The Rape That Shocked the Nation

Up to ten young men laughed and snapped photos as they allegedly gang-raped a fifteen-year-old girl outside a Richmond High dance. And passersby did nothing to stop it.

The brutality and callousness of the Richmond High gang rape struck
a chord last week. It was bad enough that up to ten young men and boys
savagely attacked a fifteen-year-old girl on campus while the school’s
homecoming dance was going on. But authorities say the teens laughed
and snapped photos during the incident. And to make matters worse,
dozens of people walked by during the two-plus-hour ordeal and did
nothing to stop it. The whole gruesome affair seemed to perfectly
encapsulate a youth culture that honors the gang code of not snitching
while glorifying the degradation of women.

Not surprisingly, the case grabbed national headlines, and the
outrage ran so deep that Contra Costa County jailers decided to dress
three of the young suspects in bullet-proof vests during their court
appearance. Prosecutor Dara Cashman then cited the “coldness” of the
alleged attack for why her office has decided to try the three teens
— ages fifteen, sixteen, and seventeen — as adults. If
convicted, they could spend their lives in prison.

Although the case shone an unflattering light on Richmond and its
long-struggling high school, it turns out that only one of the first
four young men charged in the case actually attended the campus. Cody
Ray Smith, fifteen, of San Pablo, was the lone Richmond High student
facing felony charges. He is believed to have enticed the
fifteen-year-old girl to a secluded spot on the campus, where the young
men got her drunk, repeatedly raped her, and left her under a picnic
table.

Two other teens charged — Ari Abdallah Morales, sixteen, of
San Pablo and Marcelles James Peter, seventeen, of Pinole — had
been Richmond High students but were transferred to continuation high
schools because of academic problems, sources told the San Francisco
Chronicle
. And the fourth teen — nineteen-year-old Manuel
Ortega — was a disruptive student, before running away from home
and dropping out of school after his junior year, sources told the
paper. Two other young men were arrested.

The Week with No Bridge

It turns out that not having the San Francisco Bay Bridge isn’t that
bad after all. Sure there was nightmarish traffic on the other bridges
and the lines at BART were just plain ugly, but the Bay Area did not
grind to a halt. Instead, BART set records for ridership as CalTrans
crews worked feverishly to fix the bridge after strong winds sent 5,000
pounds of steel cascading onto the upper deck during the October 27
evening commute.

The bridge finally reopened on Monday, after the new repair work
underwent a series of stress tests. CalTrans officials declared the
bridge safe, but said they may have to close the bridge in the future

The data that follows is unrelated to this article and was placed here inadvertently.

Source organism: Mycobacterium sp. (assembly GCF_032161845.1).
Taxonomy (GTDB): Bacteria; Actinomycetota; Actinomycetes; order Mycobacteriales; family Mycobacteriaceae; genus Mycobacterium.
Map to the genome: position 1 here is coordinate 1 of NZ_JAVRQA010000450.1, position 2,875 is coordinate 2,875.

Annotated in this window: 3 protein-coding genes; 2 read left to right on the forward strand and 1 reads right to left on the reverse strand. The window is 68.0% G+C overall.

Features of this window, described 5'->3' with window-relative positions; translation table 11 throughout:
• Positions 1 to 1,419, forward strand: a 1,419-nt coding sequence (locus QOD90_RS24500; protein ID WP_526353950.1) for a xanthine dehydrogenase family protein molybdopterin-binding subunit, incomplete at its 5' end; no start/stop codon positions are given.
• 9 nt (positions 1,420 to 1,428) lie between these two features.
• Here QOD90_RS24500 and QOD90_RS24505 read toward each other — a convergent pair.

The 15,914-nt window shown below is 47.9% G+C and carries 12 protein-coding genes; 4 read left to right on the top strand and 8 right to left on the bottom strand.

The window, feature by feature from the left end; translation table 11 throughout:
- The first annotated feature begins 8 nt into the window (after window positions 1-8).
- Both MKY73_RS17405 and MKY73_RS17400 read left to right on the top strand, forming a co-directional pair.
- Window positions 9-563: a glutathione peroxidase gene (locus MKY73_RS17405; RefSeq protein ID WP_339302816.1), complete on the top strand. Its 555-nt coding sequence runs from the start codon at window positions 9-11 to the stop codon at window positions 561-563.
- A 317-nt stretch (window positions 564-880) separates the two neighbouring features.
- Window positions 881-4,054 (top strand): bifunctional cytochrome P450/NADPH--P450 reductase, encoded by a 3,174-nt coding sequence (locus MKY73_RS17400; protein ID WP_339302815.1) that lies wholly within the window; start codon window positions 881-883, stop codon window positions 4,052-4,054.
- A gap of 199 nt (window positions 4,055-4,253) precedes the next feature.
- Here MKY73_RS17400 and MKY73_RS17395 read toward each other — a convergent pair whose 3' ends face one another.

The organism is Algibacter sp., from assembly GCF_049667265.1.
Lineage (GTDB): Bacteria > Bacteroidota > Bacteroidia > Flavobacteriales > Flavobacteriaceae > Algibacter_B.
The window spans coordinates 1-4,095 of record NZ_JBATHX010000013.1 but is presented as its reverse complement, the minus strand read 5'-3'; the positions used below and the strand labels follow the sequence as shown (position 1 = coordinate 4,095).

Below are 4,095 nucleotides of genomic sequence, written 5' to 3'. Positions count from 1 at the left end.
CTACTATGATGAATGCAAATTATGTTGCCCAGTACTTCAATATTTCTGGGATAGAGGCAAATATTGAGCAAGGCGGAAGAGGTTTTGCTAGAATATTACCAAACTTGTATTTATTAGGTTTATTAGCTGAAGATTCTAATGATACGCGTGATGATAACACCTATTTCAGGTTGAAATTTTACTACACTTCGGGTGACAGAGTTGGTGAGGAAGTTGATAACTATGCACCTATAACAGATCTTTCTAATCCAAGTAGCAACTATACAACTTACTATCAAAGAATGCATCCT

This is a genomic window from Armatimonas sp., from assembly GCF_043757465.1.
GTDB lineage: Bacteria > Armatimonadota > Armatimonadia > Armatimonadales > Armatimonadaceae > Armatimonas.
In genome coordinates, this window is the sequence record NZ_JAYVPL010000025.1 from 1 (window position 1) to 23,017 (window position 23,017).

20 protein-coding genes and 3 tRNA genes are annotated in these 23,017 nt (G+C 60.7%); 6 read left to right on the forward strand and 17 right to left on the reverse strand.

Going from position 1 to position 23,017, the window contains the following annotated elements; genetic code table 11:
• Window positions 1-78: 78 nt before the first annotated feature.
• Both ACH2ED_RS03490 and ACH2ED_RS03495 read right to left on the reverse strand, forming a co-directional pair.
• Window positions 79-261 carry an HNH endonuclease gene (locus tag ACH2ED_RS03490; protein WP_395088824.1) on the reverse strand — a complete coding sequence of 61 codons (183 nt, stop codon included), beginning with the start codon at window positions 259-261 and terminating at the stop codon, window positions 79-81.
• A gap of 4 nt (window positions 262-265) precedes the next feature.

for a long-term repair.

Cal Football Isn’t the Problem

The Chronicle itself created a stir last week when it
strongly implied in a front-page article that UC Berkeley’s football
program was losing lots of money and draining the campus of essential
operating funds. But then UC Berkeley’s officials, including Athletic
Director Sandy Barbour, corrected the record, telling KNBR radio that
Cal’s football and basketball programs are actually very profitable,
but they don’t bring in enough money to make up for the school’s
lesser-known sports programs. So while it’s true that the athletic
department often requires multimillion-dollar subsidies to stay afloat,
Cal football isn’t the problem.

And Then There Was Brown

San Francisco Mayor Gavin Newsom abruptly pulled out of the
California governor’s race last Friday, citing family reasons. But it’s
no secret that Newsom had suffered from dismal poll numbers and
disappointing fund-raising totals. It also seems apparent that his
aggressive, pro-gay-marriage stance had hurt him politically. His
decision to drop out also leaves state Attorney General and former
Oakland Mayor Jerry Brown as the only major Democratic candidate in the
2010 governor’s race.

Three-Dot Roundup

Oakland Raiders head coach Tom Cable struck his ex-wife and his
ex-girlfriend, the two women told ESPN over the weekend. Cable denied
hitting the ex-girlfriend, but admitted to striking his former wife,
although he said he slapped her with his open hand. He had been accused
of breaking the jaw of an assistant during training camp. … Former
Oakland City Manager Robert Bobb is officially out of the 2010 mayor’s
race now that he has agreed to extend his contract as financial czar of
Detroit public schools for another year. … Former Oakland mayoral
candidate and longtime Alameda County Supervisor Mary King was
appointed interim general manager of AC Transit. King takes over for
outgoing GM Rick Fernandez, even though she has no experience running a
transit agency. … Embattled Emeryville City Councilman Ken Bukowski
is being investigated by the city’s police department for accepting
nearly $100,000 in loans from local business people. Questions also are
swirling as to whether Bukowski actually lives in San Francisco. …
And the Chronicle reported that even though its circulation has
dropped more 25 percent this year (the worst decline among major
newspapers nationwide), it’s actually doing much better financially.
The paper said it expected the circulation drop after substantially
raising subscription rates earlier this year.

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